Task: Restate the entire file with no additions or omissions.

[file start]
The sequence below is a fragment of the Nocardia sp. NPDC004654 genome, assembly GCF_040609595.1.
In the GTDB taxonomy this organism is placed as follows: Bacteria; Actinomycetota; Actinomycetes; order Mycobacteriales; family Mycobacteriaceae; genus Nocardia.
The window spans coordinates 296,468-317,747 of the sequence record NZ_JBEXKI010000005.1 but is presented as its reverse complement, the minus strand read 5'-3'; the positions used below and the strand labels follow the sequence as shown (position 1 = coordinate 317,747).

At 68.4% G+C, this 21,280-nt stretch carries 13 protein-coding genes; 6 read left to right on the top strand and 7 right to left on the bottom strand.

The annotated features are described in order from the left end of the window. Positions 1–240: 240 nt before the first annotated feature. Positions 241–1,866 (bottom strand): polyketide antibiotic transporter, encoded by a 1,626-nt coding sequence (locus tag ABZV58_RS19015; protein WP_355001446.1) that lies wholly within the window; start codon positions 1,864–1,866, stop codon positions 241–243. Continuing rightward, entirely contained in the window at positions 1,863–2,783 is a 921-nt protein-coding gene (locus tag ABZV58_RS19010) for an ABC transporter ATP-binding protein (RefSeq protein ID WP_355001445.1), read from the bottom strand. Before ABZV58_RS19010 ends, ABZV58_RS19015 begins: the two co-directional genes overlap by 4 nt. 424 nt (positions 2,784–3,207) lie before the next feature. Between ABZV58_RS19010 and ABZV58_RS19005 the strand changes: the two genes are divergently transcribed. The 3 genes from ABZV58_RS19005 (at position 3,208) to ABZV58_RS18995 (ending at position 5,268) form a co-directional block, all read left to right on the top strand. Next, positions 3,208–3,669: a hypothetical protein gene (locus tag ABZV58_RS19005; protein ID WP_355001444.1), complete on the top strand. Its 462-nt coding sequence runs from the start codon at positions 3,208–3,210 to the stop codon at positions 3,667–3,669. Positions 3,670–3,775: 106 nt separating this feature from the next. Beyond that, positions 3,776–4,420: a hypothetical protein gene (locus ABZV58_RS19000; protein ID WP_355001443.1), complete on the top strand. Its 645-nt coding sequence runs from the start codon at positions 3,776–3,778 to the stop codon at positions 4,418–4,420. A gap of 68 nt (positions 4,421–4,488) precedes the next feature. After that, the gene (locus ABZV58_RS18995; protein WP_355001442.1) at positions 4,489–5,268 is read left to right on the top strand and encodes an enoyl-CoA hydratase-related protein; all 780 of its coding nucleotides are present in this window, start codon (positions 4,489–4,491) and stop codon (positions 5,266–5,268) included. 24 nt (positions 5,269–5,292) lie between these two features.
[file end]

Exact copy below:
The sequence below is a fragment of the Nocardia sp. NPDC004654 genome, assembly GCF_040609595.1.
In the GTDB taxonomy this organism is placed as follows: Bacteria; Actinomycetota; Actinomycetes; order Mycobacteriales; family Mycobacteriaceae; genus Nocardia.
The window spans coordinates 296,468-317,747 of the sequence record NZ_JBEXKI010000005.1 but is presented as its reverse complement, the minus strand read 5'-3'; the positions used below and the strand labels follow the sequence as shown (position 1 = coordinate 317,747).

At 68.4% G+C, this 21,280-nt stretch carries 13 protein-coding genes; 6 read left to right on the top strand and 7 right to left on the bottom strand.

The annotated features are described in order from the left end of the window. Positions 1–240: 240 nt before the first annotated feature. Positions 241–1,866 (bottom strand): polyketide antibiotic transporter, encoded by a 1,626-nt coding sequence (locus tag ABZV58_RS19015; protein WP_355001446.1) that lies wholly within the window; start codon positions 1,864–1,866, stop codon positions 241–243. Continuing rightward, entirely contained in the window at positions 1,863–2,783 is a 921-nt protein-coding gene (locus tag ABZV58_RS19010) for an ABC transporter ATP-binding protein (RefSeq protein ID WP_355001445.1), read from the bottom strand. Before ABZV58_RS19010 ends, ABZV58_RS19015 begins: the two co-directional genes overlap by 4 nt. 424 nt (positions 2,784–3,207) lie before the next feature. Between ABZV58_RS19010 and ABZV58_RS19005 the strand changes: the two genes are divergently transcribed. The 3 genes from ABZV58_RS19005 (at position 3,208) to ABZV58_RS18995 (ending at position 5,268) form a co-directional block, all read left to right on the top strand. Next, positions 3,208–3,669: a hypothetical protein gene (locus tag ABZV58_RS19005; protein ID WP_355001444.1), complete on the top strand. Its 462-nt coding sequence runs from the start codon at positions 3,208–3,210 to the stop codon at positions 3,667–3,669. Positions 3,670–3,775: 106 nt separating this feature from the next. Beyond that, positions 3,776–4,420: a hypothetical protein gene (locus ABZV58_RS19000; protein ID WP_355001443.1), complete on the top strand. Its 645-nt coding sequence runs from the start codon at positions 3,776–3,778 to the stop codon at positions 4,418–4,420. A gap of 68 nt (positions 4,421–4,488) precedes the next feature. After that, the gene (locus ABZV58_RS18995; protein WP_355001442.1) at positions 4,489–5,268 is read left to right on the top strand and encodes an enoyl-CoA hydratase-related protein; all 780 of its coding nucleotides are present in this window, start codon (positions 4,489–4,491) and stop codon (positions 5,266–5,268) included. 24 nt (positions 5,269–5,292) lie between these two features.